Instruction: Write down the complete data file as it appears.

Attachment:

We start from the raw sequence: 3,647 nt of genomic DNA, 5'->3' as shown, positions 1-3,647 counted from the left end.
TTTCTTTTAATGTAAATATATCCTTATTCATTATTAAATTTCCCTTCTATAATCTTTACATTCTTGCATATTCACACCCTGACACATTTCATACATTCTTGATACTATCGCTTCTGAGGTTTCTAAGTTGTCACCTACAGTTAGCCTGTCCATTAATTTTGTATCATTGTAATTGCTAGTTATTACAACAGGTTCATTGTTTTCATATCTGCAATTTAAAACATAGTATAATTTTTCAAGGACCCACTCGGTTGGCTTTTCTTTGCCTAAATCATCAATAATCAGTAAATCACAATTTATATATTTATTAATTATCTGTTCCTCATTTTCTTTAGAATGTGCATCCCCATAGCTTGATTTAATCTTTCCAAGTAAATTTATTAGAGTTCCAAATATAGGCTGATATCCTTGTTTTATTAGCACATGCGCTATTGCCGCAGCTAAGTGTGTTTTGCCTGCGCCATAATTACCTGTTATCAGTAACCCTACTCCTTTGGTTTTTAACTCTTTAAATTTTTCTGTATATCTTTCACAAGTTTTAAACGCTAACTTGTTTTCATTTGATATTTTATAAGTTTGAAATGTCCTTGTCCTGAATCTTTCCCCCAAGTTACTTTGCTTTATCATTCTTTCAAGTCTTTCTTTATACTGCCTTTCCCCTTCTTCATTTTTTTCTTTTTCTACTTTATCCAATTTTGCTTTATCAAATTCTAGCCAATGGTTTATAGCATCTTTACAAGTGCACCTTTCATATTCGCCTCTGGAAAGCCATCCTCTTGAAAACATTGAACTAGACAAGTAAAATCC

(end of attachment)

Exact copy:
We start from the raw sequence: 3,647 nt of genomic DNA, 5'->3' as shown, positions 1-3,647 counted from the left end.
TTTCTTTTAATGTAAATATATCCTTATTCATTATTAAATTTCCCTTCTATAATCTTTACATTCTTGCATATTCACACCCTGACACATTTCATACATTCTTGATACTATCGCTTCTGAGGTTTCTAAGTTGTCACCTACAGTTAGCCTGTCCATTAATTTTGTATCATTGTAATTGCTAGTTATTACAACAGGTTCATTGTTTTCATATCTGCAATTTAAAACATAGTATAATTTTTCAAGGACCCACTCGGTTGGCTTTTCTTTGCCTAAATCATCAATAATCAGTAAATCACAATTTATATATTTATTAATTATCTGTTCCTCATTTTCTTTAGAATGTGCATCCCCATAGCTTGATTTAATCTTTCCAAGTAAATTTATTAGAGTTCCAAATATAGGCTGATATCCTTGTTTTATTAGCACATGCGCTATTGCCGCAGCTAAGTGTGTTTTGCCTGCGCCATAATTACCTGTTATCAGTAACCCTACTCCTTTGGTTTTTAACTCTTTAAATTTTTCTGTATATCTTTCACAAGTTTTAAACGCTAACTTGTTTTCATTTGATATTTTATAAGTTTGAAATGTCCTTGTCCTGAATCTTTCCCCCAAGTTACTTTGCTTTATCATTCTTTCAAGTCTTTCTTTATACTGCCTTTCCCCTTCTTCATTTTTTTCTTTTTCTACTTTATCCAATTTTGCTTTATCAAATTCTAGCCAATGGTTTATAGCATCTTTACAAGTGCACCTTTCATATTCGCCTCTGGAAAGCCATCCTCTTGAAAACATTGAACTAGACAAGTAAAATCC